LANHAM, Md. -- Safeway's Eastern division here has launched a program to help address the problem of improper disposal of needles, syringes and sharps.
The program was kicked off Sept. 1, and all 74 of Safeway's area pharmacies are involved.
Safeway had been looking for a way to help its pharmacy patients dispose of used syringes, needles and sharps, said Murhl Flowers, director of pharmacy operations for Safeway's Eastern Division.
"Users had been placing them [sharps] in coffee cans, glass containers, etc., and disposing of them in their household trash," said Flowers. "This resulted in a major problem with an increase in accidental sticks of landfill and waste personnel," putting such employees at risk for acquiring hepatitis or even AIDS, he said.
In Safeway's search for a sharps disposal system, Flowers said the division was approached by Elkridge, Md.-based WMI Medical Services, a medical waste disposal company, and EMS Products International, Silver Springs, Md., a manufacturer of infection-control products.
Subsequently, the three companies developed an arrangement under which EMS supplies Safeway's stores with disposable containers that patients purchase and then return to the pharmacy when full. WMI collects the full containers from the stores and disposes of them.
"Patients stick used syringes, needles, etc., in a pin cushion unit," said Flowers. "When the unit is full, the top is snapped into place and is tamper-proof. The full unit is placed in a paper bag by the patient and given to the pharmacy personnel, who put it into a medical waste bag to be picked up and disposed of according to [Occupational Safety and Health Administration] standards by WMI," he added. Each container holds 10 to 20 items, depending on the sizes.
Reaction from both customers and pharmacists has been positive, Flowers said, although it's been a slow process. "It's been positive so far, but we never thought it was going to set the world on fire, since it is the first product in this area. It is going to take a while for customers to get used to it."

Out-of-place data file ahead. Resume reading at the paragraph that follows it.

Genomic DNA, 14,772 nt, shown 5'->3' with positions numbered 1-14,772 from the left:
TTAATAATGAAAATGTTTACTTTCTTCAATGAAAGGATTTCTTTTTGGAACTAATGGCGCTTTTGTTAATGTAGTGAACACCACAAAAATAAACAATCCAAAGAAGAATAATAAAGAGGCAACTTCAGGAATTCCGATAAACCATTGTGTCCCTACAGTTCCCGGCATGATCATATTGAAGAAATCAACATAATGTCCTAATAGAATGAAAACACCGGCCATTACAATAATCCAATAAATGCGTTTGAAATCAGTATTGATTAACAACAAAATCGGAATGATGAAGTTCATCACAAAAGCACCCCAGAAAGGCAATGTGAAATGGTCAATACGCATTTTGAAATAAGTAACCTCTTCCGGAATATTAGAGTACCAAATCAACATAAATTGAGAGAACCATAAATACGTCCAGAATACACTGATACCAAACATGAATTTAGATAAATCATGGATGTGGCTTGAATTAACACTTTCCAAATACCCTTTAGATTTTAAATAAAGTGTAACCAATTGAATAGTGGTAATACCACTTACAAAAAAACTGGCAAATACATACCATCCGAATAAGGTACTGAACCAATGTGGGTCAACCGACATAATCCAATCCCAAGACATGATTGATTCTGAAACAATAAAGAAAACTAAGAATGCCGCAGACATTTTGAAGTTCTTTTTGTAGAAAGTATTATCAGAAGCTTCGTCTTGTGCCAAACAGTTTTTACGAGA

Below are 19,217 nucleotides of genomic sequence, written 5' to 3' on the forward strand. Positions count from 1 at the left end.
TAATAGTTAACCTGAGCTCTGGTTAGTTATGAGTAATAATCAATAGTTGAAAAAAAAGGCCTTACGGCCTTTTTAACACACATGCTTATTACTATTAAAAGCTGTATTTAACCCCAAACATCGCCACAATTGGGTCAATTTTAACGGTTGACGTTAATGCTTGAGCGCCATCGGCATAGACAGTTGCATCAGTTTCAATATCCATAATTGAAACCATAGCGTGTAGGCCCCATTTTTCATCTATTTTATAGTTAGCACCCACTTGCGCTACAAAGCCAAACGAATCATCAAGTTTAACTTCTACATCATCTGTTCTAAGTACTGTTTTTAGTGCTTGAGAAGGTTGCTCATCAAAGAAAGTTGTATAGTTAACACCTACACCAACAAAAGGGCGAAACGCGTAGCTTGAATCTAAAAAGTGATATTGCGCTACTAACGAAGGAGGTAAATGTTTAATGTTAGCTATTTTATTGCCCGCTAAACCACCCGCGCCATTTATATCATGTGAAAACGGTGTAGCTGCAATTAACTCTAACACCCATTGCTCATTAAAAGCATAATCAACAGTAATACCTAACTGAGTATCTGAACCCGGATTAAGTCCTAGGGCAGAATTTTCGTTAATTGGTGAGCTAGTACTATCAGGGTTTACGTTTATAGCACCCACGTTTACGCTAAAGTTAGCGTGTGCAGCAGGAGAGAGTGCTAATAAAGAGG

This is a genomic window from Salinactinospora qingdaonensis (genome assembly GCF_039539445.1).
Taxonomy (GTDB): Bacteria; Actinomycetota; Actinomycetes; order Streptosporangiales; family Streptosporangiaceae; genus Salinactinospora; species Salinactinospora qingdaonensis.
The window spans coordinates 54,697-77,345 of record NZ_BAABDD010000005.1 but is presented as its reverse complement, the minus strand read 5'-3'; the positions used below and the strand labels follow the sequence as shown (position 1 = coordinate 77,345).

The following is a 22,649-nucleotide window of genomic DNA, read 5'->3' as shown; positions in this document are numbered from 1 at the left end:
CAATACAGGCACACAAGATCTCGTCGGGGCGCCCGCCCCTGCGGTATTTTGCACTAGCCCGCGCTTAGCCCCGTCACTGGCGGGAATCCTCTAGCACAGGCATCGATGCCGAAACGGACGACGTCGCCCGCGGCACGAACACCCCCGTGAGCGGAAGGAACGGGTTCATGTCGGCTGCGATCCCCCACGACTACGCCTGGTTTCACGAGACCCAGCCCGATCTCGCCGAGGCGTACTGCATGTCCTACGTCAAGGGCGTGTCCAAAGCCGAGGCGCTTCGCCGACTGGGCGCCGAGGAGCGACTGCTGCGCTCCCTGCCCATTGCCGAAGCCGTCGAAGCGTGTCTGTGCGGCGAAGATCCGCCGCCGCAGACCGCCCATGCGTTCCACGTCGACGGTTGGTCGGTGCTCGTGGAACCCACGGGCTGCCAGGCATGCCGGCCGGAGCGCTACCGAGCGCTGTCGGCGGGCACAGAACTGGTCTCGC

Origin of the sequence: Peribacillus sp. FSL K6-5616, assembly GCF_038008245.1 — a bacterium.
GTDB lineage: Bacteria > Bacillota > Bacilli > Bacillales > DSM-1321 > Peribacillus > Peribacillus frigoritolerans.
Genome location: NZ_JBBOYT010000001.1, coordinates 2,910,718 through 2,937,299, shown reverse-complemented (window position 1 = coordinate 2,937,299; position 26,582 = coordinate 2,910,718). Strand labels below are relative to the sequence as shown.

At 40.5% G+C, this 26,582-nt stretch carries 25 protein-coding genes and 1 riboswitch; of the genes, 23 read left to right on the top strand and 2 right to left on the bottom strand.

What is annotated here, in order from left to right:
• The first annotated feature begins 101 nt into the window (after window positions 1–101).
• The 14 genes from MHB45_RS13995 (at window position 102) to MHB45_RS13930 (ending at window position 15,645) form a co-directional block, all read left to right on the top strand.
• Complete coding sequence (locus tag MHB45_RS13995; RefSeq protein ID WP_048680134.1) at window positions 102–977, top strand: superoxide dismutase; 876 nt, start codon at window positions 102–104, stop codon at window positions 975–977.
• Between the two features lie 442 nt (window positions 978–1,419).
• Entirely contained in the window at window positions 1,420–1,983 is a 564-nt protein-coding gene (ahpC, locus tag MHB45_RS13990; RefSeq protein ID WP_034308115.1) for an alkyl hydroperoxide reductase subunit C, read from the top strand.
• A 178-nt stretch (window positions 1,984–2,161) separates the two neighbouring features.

Flowers said the community was being made aware of the unit through the stores' weekly advertising circular, direct-mail marketing pieces, point-of-sale brochures and in-store signs.
The units are kept as close to the service counter as possible, or at least in view from the counter, Flowers said. Some stores keep the units in display cases near the diabetic products, and pharmacists talk about the products when patients bring in prescriptions for diabetes-related medications.
"When I introduced the program at some Safeway meetings, the reaction of the pharmacists was very positive," said Bob Miller, regional representative for EMS. "They said this was something whose time had come."
Miller said EMS was promoting the service through diabetic educator groups, including pharmacists. "People turn to pharmacists for advice. I met with the pharmacy staff when we set the stores up and explained to them how to describe the program to the patients.
"The biggest key in this is the pharmacist-patient relationship," said Miller. "It's important that when patients buy needles, syringes or injectables, the pharmacist talk to them about proper disposal. That alone could give the program a shot in the arm.
"Diabetics are the target market because it is such a large market, but anybody who uses a home injectable is a potential client for this device," Miller said.
Flowers said that because the pin cushion unit is classified as a medical device, some insurance carriers are reimbursing the program.